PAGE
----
Gearing Up For POS Success
Mid South CEO Tim Roberson offers advice on staying successful in the 21st century, including why VARs need to stay vertically focused and combine technologies.
The point of sale (POS) market is not only about point of sale anymore, says Tim Roberson, chairman/CEO of MidSouth Data Systems. The Greenville, SC-based POS VAR business is growing, with revenues of $103 million.
Business Systems Magazine first profiled MidSouth Data Systems in April, 1993. The company was already established in the grocery market as a leader in integrating hardware and software. Annual revenue was $32 million. Since then, MidSouth Data Systems has undergone significant changes, including a reorganization and a management buy out. The company has weathered these changes and is focused on building on its past success. MidSouth's management has a goal: to become a $500 million company within the next five years.
Concentrating On Vertical Markets
According to MidSouth's COO and President Randy Kimlin, vertical markets are key to a POS VAR's success. MidSouth's POS systems are in eight of the top 10 grocery store chains in the country, including Publix and A & P. The company also concentrates its efforts on the specialty retail, hospitality, C-store and school lunch markets. "We treat each vertical market we're in as a distinct business unit within the company. We concentrate our efforts not only on the technology, but on the industry itself," says Kimlin. He points out that in the grocery market, for example, the MidSouth "team" represents a cross section of experts including former customers.
Thinking Beyond POS
Today's customers are interested in new technology, such as electronic commerce, data warehousing and data mining, says Roberson. Data mining, statistically analyzing information collected from point of sale transactions, is being used by his clients for marketing and customer retention programs. Grocery stores, for example, can determine their customers' buying habits through data mining. They can respond to this information by re-arranging store aisles and merchandise to reflect customer preferences. Mailing their customers special offers and coupons is another way stores use data mining.
According to Roberson, MidSouth is proactive in suggesting additional technology to its customers, as part of a POS sale. Take store security as an example. Mid-South can pull together a closed circuit TV, a two-way paging system, and security software that analyzes cashier's transactions and then integrate it all with a POS system.
The end result is a cashier security system. "We're combining technologies and developing software to enhance traditional POS systems," says Roberson.
MidSouth's business units include: store security, data warehousing/data mining, Lotus Notes/Domino implementation (e-mail), hardware/ software maintenance, service and telephone support (help desk), consulting/integration services, and software technology solutions. Offering these types of services allows VARs to provide retail customers, for example, with more than a POS system, points out Roberson. VARs can offer to set up e-mail, develop software, or provide phone support for their POS customers.
Customizing Client Applications
Roberson emphasizes the importance of VARs providing specialized features. For example, one MidSouth customer needed to integrate Symbol's Personal Shopping System (a self-checkout system) with its in-store IBM POS system. His company provided the integration that allowed both systems to operate in the stores.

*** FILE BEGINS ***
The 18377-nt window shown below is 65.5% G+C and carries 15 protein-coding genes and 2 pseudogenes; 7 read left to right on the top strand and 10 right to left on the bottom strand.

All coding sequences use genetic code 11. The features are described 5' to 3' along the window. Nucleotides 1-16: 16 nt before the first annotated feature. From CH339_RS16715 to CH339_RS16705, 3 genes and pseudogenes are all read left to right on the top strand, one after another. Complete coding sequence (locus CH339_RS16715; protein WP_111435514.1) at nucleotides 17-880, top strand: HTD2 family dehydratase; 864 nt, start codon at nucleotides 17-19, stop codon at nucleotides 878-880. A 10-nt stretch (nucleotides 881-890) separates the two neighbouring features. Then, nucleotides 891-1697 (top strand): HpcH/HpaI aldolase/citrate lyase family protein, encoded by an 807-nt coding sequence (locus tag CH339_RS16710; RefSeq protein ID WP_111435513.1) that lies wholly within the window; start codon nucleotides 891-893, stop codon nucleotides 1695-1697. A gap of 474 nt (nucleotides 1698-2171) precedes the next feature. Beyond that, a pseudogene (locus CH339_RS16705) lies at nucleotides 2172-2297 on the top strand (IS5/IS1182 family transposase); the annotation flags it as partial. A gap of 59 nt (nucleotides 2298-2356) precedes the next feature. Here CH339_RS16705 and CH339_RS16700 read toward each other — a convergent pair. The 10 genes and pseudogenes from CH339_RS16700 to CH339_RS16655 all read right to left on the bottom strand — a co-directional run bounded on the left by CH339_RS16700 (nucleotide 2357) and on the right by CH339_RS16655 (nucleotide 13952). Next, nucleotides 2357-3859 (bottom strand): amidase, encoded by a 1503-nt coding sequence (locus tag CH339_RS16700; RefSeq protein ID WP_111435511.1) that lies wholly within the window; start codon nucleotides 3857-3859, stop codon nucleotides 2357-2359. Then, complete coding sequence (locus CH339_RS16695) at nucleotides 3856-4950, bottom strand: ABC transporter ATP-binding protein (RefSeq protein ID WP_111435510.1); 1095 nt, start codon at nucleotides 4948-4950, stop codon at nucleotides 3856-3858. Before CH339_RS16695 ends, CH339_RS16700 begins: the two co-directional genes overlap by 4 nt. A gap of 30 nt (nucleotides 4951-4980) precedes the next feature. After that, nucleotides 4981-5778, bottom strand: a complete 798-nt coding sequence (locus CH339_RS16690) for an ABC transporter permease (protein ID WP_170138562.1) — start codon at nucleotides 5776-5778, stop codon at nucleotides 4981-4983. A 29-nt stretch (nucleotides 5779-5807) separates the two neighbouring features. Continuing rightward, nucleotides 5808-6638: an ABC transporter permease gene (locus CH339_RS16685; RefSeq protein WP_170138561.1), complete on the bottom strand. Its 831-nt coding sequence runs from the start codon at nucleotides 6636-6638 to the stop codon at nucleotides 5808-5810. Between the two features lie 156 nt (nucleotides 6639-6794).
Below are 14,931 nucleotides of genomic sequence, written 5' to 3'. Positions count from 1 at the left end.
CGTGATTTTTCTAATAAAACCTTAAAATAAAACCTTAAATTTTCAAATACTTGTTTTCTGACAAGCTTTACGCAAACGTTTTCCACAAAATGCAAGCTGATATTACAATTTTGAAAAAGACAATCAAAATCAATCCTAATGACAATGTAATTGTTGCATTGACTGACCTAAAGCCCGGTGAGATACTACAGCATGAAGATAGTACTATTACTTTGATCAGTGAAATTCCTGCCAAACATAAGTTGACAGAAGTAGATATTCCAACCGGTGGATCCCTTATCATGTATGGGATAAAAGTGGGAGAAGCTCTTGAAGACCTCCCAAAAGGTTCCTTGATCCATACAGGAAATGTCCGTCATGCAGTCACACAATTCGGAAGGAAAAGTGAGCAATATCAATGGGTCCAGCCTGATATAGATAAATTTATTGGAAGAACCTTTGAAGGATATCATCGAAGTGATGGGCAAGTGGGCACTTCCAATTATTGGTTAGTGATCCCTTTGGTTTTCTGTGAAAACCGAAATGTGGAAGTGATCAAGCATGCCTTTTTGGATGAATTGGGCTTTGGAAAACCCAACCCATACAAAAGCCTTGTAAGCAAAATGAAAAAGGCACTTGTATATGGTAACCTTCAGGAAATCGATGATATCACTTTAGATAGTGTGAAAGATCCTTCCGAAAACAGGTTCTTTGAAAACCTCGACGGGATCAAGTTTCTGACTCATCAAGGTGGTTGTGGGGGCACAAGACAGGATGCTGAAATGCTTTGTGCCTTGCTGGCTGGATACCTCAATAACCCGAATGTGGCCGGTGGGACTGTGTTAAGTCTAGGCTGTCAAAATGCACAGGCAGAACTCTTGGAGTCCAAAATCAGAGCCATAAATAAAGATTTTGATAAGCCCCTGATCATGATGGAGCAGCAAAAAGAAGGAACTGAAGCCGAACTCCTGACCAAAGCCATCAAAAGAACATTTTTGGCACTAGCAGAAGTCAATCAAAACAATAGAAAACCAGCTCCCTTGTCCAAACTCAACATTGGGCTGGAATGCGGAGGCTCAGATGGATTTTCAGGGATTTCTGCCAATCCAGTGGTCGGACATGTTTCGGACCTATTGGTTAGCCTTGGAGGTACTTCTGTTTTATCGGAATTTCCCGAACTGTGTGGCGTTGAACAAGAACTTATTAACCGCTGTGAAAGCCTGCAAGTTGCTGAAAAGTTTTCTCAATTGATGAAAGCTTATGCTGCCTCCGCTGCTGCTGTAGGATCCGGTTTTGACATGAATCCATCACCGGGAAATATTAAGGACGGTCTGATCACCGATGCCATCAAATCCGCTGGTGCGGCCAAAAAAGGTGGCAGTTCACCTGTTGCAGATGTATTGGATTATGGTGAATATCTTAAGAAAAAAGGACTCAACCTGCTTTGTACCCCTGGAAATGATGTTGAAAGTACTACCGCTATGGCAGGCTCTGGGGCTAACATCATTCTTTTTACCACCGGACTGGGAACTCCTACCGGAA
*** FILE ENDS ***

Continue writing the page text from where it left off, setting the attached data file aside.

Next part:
Partnering For Success
Even VARs as large as MidSouth can't always go it alone. Roberson recommends that VARs look for strategic partnerships to help them move into areas outside of their "comfort zone." For example, MidSouth's relationship with IBM has enabled it to jointly develop a new POS software product for the grocery market.
The company recently made its first acquisition, purchasing another reseller that is strong in the retail specialty store market. "We regularly review acquisition possibilities," says Roberson. This is one way, he says, MidSouth Data can continue to increase its presence in smaller, specialty retail markets.
Another area Roberson feels VARs should concentrate on is technical support, including telephone support and field technicians."A high level of support enables VARs to increase sales. One can't exist without the other," says Roberson. MidSouth's support includes a seven-day-a-week, 24- hour (7 x 24) help desk. Every analyst answering the telephone has supermarket or customer service experience. MidSouth provides an additional 200 hours of technical training annually.
VARs who can't support a 7 x 24 hour help desk initially can grow into one, as did MidSouth, says Kimlin. The company began with a five-day-a-week help desk during regular business hours ( 9 a.m. to 5 p.m.). Over time, the company added second and third shift employees and expanded to answer weekend calls. "VARs can also hire an outside technical service or partner with another company to provide support," Kimlin says.
Both Roberson and Kimlin recommend that VARs think big. "Don't limit your thinking to POS," Roberson advises. Kimlin says VARs should consider at what level they are willing to invest in the next generation of technology, in light of their current customer base. A small customer tucked away in North Dakota may be satisfied operating without the newest hardware or software.
Other customers, however, with regional or national customer bases, may need the newest products, says Kimlin. He advises VARs to be realistic. "Don't make technology itself your aim," he says.